Here are some things I had questions about that might help you gain insight into these two stories (but no spoilers)!


Homegoing mentions fufu in this section, and it sounded familiar to me, but I wasn’t sure what it was. Fufu, also spelled foofoo, foufou, or ‘fufuo, comes from a Twi word that means “to mash or mix,” which is pretty accurate to how people make it!

The Akan people traditionally made it with cassava root, yams, or other various starchy ingredients, depending on what was available when and where people made it. The starch is heated with a bit of water and then pounded with a pestle and mortar until it reaches a doughy consistency. While I haven’t had the opportunity to try it, it is said to taste somewhat like a mix between regular mashed potatoes and sweet potatoes. Because of its mild taste, it is often paired with a stew or soup. To eat fufu, you scoop up a bit and roll it into a small ball. Then after you make a slight indentation with your thumb, you use that ball to scoop up whatever soup or stew you have chosen to eat with it. Instead of chewing on fufu, you just swallow it!

There are several variations of fufu today, partially because it traveled with slavery to places like the Caribbean, where the recipe changed based on what was available to the people there. While the nutritional value changed with what ingredients were used, it was usually a food high in calories and carbs, providing lots of energy and nutrition in smaller portions.

If you are interested in making fufu yourself, here is a recipe for yam fufu to try!

Matrilineal Society

In Western culture, we might be more familiar with a patrilineal view of our families. Patrilineal descent means property, titles, and last names transfer from the father to the children. Throughout history, we see examples ranging from personal items to finances to whole companies or kingdoms handed down from the father to the (usually) oldest son. While we might still get things like our last name from our fathers, we are more used to a bilateral society where both sides of your family are important to you.

In Akan tradition, however, this is not the case. The Akan people live in an area south of the equator in Africa, also sometimes known as the matrilineal belt. Their beliefs and traditions follow a matrilineal system where inheritance and family follow the women more than the men. If you want more examples of these differences, check out this article, “Patrilineal vs. Matrilineal Succession.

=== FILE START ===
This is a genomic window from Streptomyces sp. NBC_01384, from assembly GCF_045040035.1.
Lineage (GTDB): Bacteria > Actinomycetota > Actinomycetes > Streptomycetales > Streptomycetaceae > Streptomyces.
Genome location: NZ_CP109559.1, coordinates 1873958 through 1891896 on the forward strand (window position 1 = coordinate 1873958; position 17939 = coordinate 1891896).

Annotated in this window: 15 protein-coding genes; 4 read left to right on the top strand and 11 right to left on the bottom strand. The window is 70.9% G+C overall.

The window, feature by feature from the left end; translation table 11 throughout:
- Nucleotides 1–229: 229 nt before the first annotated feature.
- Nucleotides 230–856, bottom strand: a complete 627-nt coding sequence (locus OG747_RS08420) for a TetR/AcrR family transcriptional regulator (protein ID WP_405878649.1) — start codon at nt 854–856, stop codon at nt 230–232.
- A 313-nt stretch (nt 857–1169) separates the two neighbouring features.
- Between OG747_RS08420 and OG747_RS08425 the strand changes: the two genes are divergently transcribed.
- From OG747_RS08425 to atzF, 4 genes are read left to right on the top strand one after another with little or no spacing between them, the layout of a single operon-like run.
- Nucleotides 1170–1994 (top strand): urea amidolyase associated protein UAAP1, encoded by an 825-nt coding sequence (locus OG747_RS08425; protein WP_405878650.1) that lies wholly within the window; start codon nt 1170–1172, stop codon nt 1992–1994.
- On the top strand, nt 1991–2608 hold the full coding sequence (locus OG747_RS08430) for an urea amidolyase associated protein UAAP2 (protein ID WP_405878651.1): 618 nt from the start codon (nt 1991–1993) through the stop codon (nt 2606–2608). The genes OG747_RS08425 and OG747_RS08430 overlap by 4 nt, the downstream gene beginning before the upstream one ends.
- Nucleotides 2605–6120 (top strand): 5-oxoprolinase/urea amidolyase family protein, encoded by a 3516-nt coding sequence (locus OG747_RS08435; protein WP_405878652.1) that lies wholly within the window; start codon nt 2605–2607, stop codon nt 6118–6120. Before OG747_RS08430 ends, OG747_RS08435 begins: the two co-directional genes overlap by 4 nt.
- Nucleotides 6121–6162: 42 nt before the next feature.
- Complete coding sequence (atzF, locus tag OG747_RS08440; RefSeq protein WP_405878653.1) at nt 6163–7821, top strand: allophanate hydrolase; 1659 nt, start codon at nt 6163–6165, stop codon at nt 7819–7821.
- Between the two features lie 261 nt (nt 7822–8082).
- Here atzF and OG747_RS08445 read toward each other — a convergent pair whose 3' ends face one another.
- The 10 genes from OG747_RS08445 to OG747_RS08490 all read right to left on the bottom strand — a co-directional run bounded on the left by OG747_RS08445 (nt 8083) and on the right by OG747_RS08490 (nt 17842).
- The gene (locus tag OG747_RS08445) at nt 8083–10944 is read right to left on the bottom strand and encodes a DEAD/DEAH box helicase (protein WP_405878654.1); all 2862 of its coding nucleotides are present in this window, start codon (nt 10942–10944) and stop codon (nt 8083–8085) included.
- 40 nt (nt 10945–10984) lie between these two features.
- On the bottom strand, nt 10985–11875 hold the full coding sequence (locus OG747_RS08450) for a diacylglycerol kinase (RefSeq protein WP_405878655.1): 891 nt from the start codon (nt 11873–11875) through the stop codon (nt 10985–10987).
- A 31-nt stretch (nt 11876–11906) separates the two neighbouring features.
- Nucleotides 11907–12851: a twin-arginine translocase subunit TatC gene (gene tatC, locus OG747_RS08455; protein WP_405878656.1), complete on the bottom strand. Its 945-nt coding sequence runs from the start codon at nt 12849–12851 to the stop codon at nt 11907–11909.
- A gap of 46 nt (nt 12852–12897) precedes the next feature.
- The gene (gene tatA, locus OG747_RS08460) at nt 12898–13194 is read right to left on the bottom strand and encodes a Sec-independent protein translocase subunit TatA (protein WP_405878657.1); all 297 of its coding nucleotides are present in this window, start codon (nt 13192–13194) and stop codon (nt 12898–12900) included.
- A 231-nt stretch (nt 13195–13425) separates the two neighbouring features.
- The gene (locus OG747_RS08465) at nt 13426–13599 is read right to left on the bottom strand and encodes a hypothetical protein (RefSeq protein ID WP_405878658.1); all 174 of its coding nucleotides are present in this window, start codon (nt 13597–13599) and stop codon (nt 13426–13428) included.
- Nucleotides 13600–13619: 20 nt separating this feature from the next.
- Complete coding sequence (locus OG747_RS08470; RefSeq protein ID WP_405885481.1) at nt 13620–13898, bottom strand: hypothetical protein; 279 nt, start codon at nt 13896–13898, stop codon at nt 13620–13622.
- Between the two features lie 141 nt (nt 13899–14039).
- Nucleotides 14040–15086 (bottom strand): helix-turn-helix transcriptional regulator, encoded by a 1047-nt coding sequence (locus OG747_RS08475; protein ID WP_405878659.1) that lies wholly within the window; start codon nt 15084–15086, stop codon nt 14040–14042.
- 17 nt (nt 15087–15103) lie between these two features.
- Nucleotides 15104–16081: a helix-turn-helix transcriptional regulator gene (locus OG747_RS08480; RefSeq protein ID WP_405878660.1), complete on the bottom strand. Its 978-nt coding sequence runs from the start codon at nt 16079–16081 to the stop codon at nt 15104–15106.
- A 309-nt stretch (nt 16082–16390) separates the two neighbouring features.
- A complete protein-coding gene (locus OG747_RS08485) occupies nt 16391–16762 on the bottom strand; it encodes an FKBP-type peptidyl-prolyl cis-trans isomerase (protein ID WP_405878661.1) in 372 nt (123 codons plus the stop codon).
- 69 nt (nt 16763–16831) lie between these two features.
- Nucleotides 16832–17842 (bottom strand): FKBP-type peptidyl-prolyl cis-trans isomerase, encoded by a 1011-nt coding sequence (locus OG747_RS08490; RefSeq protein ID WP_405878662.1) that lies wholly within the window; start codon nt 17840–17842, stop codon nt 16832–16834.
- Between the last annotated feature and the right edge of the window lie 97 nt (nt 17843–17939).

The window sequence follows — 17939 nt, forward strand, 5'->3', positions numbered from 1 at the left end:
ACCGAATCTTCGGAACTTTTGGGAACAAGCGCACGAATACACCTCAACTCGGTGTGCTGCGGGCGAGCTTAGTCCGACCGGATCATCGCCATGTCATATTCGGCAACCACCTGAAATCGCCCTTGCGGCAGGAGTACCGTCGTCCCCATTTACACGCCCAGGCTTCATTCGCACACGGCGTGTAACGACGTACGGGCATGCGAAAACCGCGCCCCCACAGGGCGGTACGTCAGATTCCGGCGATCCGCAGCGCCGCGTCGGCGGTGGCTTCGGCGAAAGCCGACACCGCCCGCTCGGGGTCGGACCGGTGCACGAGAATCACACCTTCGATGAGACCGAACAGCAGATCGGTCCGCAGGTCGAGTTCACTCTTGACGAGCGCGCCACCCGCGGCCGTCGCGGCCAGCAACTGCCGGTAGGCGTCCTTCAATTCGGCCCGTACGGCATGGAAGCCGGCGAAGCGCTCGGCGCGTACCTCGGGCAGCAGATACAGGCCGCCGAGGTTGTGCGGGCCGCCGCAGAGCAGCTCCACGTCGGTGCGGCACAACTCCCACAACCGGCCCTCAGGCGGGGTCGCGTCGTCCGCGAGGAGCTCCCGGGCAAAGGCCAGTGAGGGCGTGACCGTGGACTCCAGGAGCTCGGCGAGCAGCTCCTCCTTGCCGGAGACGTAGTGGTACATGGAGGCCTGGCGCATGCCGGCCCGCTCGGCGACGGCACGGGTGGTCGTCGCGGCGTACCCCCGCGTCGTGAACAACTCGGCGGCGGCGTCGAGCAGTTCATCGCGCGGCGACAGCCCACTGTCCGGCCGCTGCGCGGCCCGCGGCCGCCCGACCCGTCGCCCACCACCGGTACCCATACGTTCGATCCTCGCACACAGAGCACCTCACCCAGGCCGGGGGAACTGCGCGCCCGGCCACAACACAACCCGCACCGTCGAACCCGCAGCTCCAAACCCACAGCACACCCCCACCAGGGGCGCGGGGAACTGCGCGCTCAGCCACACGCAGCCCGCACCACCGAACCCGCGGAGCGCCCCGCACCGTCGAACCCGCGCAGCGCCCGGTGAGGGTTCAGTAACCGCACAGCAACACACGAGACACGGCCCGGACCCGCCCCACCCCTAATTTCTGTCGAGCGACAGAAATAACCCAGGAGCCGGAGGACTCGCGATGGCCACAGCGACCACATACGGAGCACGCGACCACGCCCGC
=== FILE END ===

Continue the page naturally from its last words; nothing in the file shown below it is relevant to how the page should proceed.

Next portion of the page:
Because it was a polygamous society, it was customary for each man to have several wives. As the children grew up, they were associated with their mothers instead of their fathers because it helped narrow down what section of the family they were really from. Matrilineal succession doesn’t mean that they had a matriarchy where the women ruled over men, but that in family matters, your mother and her family are more important than your father and his family.

There is also a belief that you come from your mother’s flesh but only your father’s spirit. While fathers were still an essential part of your life, they believed that your mother’s family was closer to you than your father’s. Because of this, uncles and nephews were seen as a closer male bond than fathers and sons. According to tradition, if you were an Akan man, your priority would be for your nephew, who is your flesh, rather than your son, who is only related to you by spirit.

If you are still a bit confused or want a deeper look into how matrilineal society works, check out this video, Introduction to Matrilineal Descent, that goes more in depth into how this system works.

Ways of Control

When you think of slave owners keeping power over their slaves, you might think of things like whippings, overseers, or other violent, physical ways to keep their spirits down. However, many slave owners also figured out that there were many different ways to keep slaves under control, like controlling food or water portions, religious ceremonies, creating or encouraging divides through class systems among the enslaved people, and creating a reward system where the more quiet, hard-working slaves got better living conditions and some slight freedoms.